Letters to the Editor

Bravo for the Easter Bunny!

Bravo for Alberte Villeneuve-Sinclair's Easter Bunny caper! Watch out Stephen Harper! I have always been of the opinion there should be more women in politics but of course, most of them are busy overseeing the survival of the species in our universe. They are already managing "too many bunnies" at a time, trying to keep everyone happy, healthy and productive. Bravo to women like Hilary Clinton who have learned to manage so well in the "boys' network" of government politics and can tell it as it is regarding world policies and women's issues.

— Lise Châtelain, Gatineau, Québec, Canada

Military vows to probe 'grave' detainee accusations
Defence Minister McKay calls allegations 'drive-by smears', ignores calls for inquiry

In troubling testimony, military employee says Canadian soldiers deliberately transferred Afghan prisoners to torture

'None did anything wrong except to be at home when the Canadian Forces murdered their neighbour,' Mr. Malgarai recounted. 'Yet Canada transferred all these innocent men to the NDS.'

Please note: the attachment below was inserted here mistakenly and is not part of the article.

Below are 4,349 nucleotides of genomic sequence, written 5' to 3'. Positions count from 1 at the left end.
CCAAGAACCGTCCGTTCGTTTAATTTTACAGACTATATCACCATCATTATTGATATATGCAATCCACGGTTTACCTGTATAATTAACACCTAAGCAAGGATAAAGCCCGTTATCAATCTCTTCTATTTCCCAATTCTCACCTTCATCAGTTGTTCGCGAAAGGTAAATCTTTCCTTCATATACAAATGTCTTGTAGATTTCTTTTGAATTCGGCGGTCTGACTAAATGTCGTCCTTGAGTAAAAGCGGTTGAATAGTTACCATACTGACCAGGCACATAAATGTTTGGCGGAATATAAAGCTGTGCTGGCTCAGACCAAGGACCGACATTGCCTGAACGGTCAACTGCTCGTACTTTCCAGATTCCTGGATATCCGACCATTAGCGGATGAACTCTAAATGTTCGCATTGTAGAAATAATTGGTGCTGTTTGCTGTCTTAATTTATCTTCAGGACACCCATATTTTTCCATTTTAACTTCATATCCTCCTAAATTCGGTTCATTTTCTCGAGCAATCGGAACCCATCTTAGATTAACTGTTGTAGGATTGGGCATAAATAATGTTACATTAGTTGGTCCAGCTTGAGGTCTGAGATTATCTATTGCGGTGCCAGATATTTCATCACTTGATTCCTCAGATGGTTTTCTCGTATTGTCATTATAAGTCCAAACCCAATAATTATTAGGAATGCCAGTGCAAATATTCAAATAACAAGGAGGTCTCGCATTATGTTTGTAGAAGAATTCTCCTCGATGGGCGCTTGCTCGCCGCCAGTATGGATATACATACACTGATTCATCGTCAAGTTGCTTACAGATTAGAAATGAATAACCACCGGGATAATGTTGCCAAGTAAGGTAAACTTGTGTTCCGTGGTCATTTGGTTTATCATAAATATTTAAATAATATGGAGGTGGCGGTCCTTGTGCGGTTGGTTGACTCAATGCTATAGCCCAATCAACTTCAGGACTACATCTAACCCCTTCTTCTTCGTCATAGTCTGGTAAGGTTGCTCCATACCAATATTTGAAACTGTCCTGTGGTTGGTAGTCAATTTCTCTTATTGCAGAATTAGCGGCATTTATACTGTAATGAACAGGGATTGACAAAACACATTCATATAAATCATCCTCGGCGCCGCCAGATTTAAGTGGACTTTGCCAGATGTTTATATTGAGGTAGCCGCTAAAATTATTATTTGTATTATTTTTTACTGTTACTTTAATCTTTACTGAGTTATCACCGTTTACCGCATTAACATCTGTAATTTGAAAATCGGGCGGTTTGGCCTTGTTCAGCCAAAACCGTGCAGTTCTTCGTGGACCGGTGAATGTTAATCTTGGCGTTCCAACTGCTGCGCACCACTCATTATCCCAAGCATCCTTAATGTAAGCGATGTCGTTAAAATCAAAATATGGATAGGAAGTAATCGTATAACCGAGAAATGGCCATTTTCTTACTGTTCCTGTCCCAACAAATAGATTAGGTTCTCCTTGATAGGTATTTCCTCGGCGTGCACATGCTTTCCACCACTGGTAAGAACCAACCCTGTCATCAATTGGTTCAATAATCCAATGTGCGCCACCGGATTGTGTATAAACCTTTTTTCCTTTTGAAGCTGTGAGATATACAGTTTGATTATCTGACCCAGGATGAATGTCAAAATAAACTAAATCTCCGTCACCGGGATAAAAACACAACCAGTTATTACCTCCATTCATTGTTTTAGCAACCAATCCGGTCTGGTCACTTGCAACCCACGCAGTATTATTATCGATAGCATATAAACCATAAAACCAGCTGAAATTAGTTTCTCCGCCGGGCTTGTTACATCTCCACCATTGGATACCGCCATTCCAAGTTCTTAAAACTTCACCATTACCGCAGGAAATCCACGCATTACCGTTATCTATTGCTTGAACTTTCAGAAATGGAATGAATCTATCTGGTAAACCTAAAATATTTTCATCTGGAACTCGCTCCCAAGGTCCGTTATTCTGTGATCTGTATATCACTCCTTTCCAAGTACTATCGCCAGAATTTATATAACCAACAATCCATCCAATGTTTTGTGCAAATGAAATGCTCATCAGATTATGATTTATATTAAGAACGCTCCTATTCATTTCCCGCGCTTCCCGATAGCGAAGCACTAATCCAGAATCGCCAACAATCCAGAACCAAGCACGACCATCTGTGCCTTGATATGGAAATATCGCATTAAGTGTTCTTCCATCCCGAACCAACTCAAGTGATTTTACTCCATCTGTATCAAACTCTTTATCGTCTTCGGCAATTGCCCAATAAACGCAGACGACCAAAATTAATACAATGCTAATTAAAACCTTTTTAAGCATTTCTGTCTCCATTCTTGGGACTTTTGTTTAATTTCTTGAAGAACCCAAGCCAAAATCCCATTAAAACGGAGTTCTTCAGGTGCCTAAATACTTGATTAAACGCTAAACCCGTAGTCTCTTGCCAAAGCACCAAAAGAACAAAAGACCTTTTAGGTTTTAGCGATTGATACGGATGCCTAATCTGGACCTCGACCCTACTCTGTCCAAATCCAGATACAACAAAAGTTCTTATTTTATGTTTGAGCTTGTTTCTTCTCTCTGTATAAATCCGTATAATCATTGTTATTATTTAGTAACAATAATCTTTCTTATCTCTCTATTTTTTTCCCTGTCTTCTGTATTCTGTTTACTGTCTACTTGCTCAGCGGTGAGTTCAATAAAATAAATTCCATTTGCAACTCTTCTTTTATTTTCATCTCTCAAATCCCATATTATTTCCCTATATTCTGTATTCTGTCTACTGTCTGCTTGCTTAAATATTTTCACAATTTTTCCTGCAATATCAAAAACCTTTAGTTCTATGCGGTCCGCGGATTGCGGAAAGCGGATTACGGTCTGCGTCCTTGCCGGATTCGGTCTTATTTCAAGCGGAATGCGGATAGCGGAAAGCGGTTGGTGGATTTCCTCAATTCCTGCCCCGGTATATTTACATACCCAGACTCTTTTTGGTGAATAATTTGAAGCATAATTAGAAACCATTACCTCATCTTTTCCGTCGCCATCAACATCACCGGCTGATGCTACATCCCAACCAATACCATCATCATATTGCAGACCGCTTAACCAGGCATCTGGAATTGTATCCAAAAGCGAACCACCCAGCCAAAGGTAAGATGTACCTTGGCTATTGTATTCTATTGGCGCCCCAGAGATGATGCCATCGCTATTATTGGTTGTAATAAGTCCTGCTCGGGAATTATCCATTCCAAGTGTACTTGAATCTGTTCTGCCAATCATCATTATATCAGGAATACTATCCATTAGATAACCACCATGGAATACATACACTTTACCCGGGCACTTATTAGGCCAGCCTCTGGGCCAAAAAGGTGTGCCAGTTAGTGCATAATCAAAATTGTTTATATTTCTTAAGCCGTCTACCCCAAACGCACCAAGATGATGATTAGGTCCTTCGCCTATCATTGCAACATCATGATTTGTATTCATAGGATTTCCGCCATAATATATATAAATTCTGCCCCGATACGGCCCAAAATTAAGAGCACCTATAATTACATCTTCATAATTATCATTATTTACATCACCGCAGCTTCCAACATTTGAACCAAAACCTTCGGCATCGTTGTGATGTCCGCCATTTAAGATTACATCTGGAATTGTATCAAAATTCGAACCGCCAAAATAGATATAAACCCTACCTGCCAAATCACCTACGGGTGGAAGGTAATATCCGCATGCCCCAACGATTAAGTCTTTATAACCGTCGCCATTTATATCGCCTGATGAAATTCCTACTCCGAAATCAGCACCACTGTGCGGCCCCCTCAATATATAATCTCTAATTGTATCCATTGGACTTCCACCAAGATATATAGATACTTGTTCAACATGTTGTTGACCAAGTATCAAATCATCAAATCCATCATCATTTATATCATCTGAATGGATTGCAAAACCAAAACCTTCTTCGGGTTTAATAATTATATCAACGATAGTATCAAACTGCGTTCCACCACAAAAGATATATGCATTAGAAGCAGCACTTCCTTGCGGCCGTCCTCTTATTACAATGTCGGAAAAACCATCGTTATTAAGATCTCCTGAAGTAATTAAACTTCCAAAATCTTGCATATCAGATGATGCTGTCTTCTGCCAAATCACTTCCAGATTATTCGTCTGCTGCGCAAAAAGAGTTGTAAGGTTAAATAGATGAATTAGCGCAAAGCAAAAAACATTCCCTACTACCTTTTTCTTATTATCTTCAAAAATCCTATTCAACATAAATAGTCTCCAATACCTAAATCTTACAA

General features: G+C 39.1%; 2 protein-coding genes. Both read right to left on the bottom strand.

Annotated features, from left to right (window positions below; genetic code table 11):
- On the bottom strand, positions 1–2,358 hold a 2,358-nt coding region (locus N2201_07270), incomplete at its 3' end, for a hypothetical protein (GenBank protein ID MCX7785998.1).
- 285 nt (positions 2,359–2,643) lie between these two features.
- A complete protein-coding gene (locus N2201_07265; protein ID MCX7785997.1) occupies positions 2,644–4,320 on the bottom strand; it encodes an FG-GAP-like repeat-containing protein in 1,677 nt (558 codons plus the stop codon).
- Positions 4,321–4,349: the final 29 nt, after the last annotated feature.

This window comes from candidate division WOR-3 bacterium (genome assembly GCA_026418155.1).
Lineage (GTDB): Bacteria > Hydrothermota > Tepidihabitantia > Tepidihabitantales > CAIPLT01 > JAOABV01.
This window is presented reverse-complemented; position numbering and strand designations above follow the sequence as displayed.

By Steven Chase
The Globe and Mail

An Afghan-Canadian who served as an interpreter for Canada's military has breathed new life into the detainee controversy with troubling allegations that this country's soldiers deliberately transferred prisoners to torture. — 2,242 words.

From the Desk of Dennis Carr, Sustainable Development Editor

Oilsands a sitting duck for critics

Industry's environmental record never seems to improve

By Gillian Steward

The petroleum industry launched a new public relations offensive last week designed to polish up the tarnished image of oilsands operations. Not surprisingly, news of the blitz grabbed front-page headlines in the Calgary Herald and attracted an enthusiastic audience at the Calgary Chamber of Commerce. But then things started to go awry. — 583 words.

Shipbuilding policy in limbo

By Alex Binkley
True North Perspective
Originally written for Canadian Sailings

The Harper government's promised shipbuilding strategy appears to have become so interwoven with its military procurement plans that even cabinet ministers get confused. — 812 words.

Restrict foreign control of telecoms to 49 per cent: CRTC

The Canadian Press

Canada's federal regulator has come out strongly against foreign control of the country's telecom sector, saying doing so risks turning Canada's communications industry into a "branch plant." — 629 words.

Nova Scotia apologizes to, pardons, Canadian civil rights heroine